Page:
It’s only useful if you use it

Last weekend I installed Dropbox.  I won’t use it to store any sensitive files, because of the privacy concerns surrounding the system, but so far I have found it very useful for keeping my general academic files in sync between a few computers.

Then I ran into a PICNIC error.  Yesterday, during a Skype call with a colleague, I made some notes in a simple text file on my home computer.  I am now in the office and have just gone to open the file on my laptop.  Which would be fine if I had saved it in my Dropbox folder and not on the desktop.  Problem code ID-10-T diagnosed.

My first thought was the obvious one in the post title but it also made me think about the importance of users integrating a technology into their computing practices so that it becomes instinctive.

Dropbox is a simple technology to install and use and yet, because I have not used it much, I did not automatically think (or not think?) to save my notes in the right place so that I could access them this morning.

But what about more complex technologies (to install and/or use)?  What about technologies that demand a larger change in working practice than trivial demands of Dropbox to save files in the different folder?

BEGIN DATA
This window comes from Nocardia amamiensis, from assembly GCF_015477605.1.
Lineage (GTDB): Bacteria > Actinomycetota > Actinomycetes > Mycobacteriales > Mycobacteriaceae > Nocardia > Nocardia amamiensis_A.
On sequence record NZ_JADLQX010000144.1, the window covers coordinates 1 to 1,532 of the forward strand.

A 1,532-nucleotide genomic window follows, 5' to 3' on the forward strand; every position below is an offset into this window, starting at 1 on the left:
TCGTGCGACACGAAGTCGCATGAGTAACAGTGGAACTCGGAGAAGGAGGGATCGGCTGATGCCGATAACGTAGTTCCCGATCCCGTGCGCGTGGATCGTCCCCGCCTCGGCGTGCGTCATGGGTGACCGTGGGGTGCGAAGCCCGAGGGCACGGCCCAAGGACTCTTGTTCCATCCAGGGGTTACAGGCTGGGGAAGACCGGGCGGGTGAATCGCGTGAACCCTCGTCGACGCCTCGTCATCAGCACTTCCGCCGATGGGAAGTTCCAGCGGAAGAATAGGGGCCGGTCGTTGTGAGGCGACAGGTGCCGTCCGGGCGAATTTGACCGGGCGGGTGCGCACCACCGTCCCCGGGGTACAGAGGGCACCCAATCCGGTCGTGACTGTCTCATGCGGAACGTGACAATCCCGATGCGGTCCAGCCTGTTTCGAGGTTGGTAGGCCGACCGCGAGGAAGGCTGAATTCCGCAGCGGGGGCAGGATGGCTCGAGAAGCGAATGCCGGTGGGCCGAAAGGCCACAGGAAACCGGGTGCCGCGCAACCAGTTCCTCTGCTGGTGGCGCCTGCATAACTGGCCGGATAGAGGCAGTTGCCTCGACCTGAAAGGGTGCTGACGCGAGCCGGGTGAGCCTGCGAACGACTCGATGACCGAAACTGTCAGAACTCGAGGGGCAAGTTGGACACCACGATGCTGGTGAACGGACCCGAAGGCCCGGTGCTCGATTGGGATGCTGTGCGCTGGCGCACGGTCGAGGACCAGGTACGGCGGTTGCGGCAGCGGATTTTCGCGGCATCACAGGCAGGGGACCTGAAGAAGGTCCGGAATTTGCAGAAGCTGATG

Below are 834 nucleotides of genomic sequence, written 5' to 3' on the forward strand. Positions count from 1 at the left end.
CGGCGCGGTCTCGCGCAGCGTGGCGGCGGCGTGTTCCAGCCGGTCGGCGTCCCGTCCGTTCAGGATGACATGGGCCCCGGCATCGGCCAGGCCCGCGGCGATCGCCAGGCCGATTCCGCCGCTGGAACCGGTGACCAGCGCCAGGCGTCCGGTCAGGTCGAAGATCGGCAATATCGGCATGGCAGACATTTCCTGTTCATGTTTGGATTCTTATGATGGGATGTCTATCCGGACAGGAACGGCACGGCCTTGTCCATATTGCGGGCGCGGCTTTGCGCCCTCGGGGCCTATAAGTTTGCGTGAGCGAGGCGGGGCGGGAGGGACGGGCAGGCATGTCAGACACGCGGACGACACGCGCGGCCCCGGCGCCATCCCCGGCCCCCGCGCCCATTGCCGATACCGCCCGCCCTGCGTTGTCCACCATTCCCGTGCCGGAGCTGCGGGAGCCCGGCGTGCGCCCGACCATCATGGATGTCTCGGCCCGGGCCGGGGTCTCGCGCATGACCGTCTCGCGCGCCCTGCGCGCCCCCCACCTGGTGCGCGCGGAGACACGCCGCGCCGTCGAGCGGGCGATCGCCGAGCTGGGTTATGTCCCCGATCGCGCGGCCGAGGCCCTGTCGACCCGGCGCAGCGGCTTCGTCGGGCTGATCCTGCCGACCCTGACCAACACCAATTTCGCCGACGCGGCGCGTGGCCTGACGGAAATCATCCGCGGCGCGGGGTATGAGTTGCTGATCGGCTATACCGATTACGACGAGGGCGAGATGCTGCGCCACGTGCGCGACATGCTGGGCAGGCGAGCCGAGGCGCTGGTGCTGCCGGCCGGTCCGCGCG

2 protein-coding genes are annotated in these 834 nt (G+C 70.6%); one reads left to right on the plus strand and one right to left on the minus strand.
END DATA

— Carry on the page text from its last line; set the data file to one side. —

I’m thinking of LD and in particular from the perspective of a teacher.  From a technological point of view would the learning curve seem steep with a tool like Recourse?  But does the bigger challenge come from trying to persuade a teacher to make what could potentially be major changes to the way they plan and deliver lessons in order to make LD an integral part of their teaching methods?  Is there a way to present LD so that it is easier for teachers to incorporate into their work?  So that it seems less of a “jump” in working practice?


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